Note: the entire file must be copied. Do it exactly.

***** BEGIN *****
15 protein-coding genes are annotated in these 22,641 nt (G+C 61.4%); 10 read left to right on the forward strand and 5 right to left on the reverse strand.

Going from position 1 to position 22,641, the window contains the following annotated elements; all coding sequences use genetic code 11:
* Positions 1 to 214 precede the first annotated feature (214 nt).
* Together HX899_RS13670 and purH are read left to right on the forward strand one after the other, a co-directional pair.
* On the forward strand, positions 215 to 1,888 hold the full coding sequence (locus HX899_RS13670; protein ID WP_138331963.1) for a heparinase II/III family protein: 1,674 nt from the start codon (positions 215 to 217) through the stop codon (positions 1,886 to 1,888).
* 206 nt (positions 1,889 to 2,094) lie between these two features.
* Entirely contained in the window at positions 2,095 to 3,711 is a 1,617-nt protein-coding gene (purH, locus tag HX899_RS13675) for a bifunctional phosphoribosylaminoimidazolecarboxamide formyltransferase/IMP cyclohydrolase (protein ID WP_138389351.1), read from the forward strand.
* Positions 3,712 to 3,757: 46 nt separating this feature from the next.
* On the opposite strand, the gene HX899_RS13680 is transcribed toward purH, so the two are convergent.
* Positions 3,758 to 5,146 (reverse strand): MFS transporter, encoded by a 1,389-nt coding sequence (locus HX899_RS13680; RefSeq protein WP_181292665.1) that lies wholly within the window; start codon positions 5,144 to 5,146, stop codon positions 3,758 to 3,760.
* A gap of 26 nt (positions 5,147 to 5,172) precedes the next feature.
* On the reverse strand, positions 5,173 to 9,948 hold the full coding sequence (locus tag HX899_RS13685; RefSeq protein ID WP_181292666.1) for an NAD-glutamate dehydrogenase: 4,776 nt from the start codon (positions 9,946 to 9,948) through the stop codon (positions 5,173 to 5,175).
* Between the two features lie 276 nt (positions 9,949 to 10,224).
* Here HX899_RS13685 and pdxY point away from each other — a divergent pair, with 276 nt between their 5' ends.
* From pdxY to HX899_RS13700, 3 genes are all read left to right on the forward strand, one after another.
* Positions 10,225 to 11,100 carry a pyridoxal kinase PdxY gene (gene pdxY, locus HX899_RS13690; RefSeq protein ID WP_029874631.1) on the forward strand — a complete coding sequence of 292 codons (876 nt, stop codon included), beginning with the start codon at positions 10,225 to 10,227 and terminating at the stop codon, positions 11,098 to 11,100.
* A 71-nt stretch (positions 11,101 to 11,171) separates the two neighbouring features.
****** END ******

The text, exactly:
15 protein-coding genes are annotated in these 22,641 nt (G+C 61.4%); 10 read left to right on the forward strand and 5 right to left on the reverse strand.

Going from position 1 to position 22,641, the window contains the following annotated elements; all coding sequences use genetic code 11:
* Positions 1 to 214 precede the first annotated feature (214 nt).
* Together HX899_RS13670 and purH are read left to right on the forward strand one after the other, a co-directional pair.
* On the forward strand, positions 215 to 1,888 hold the full coding sequence (locus HX899_RS13670; protein ID WP_138331963.1) for a heparinase II/III family protein: 1,674 nt from the start codon (positions 215 to 217) through the stop codon (positions 1,886 to 1,888).
* 206 nt (positions 1,889 to 2,094) lie between these two features.
* Entirely contained in the window at positions 2,095 to 3,711 is a 1,617-nt protein-coding gene (purH, locus tag HX899_RS13675) for a bifunctional phosphoribosylaminoimidazolecarboxamide formyltransferase/IMP cyclohydrolase (protein ID WP_138389351.1), read from the forward strand.
* Positions 3,712 to 3,757: 46 nt separating this feature from the next.
* On the opposite strand, the gene HX899_RS13680 is transcribed toward purH, so the two are convergent.
* Positions 3,758 to 5,146 (reverse strand): MFS transporter, encoded by a 1,389-nt coding sequence (locus HX899_RS13680; RefSeq protein WP_181292665.1) that lies wholly within the window; start codon positions 5,144 to 5,146, stop codon positions 3,758 to 3,760.
* A gap of 26 nt (positions 5,147 to 5,172) precedes the next feature.
* On the reverse strand, positions 5,173 to 9,948 hold the full coding sequence (locus tag HX899_RS13685; RefSeq protein ID WP_181292666.1) for an NAD-glutamate dehydrogenase: 4,776 nt from the start codon (positions 9,946 to 9,948) through the stop codon (positions 5,173 to 5,175).
* Between the two features lie 276 nt (positions 9,949 to 10,224).
* Here HX899_RS13685 and pdxY point away from each other — a divergent pair, with 276 nt between their 5' ends.
* From pdxY to HX899_RS13700, 3 genes are all read left to right on the forward strand, one after another.
* Positions 10,225 to 11,100 carry a pyridoxal kinase PdxY gene (gene pdxY, locus HX899_RS13690; RefSeq protein ID WP_029874631.1) on the forward strand — a complete coding sequence of 292 codons (876 nt, stop codon included), beginning with the start codon at positions 10,225 to 10,227 and terminating at the stop codon, positions 11,098 to 11,100.
* A 71-nt stretch (positions 11,101 to 11,171) separates the two neighbouring features.